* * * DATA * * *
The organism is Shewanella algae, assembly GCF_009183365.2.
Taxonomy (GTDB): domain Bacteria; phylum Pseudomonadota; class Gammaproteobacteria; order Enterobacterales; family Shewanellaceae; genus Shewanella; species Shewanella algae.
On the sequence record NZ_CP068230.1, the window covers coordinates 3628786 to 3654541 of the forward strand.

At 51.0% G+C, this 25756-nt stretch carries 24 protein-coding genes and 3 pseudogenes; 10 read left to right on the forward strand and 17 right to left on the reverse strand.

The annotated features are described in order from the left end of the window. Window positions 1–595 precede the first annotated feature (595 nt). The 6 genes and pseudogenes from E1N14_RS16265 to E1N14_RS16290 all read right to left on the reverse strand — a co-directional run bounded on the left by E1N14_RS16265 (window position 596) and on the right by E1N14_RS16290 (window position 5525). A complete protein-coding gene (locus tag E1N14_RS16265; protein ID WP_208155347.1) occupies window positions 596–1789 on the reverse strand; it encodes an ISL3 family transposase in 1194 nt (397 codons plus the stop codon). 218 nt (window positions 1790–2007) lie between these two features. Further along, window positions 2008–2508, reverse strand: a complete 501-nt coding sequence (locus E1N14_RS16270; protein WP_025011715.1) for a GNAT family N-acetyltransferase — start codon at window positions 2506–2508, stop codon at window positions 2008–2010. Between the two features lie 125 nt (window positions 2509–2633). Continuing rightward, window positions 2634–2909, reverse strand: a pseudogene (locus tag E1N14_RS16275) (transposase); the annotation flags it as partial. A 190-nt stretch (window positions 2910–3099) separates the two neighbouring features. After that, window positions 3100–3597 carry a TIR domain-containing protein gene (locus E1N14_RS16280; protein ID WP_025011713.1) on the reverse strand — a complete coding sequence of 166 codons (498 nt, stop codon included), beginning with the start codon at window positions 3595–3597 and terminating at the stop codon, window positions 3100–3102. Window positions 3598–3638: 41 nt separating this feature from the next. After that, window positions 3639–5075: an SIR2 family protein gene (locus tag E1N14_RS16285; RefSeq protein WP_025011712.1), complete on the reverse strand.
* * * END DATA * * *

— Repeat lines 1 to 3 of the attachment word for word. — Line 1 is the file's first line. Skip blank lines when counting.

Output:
The organism is Shewanella algae, assembly GCF_009183365.2.
Taxonomy (GTDB): domain Bacteria; phylum Pseudomonadota; class Gammaproteobacteria; order Enterobacterales; family Shewanellaceae; genus Shewanella; species Shewanella algae.
On the sequence record NZ_CP068230.1, the window covers coordinates 3628786 to 3654541 of the forward strand.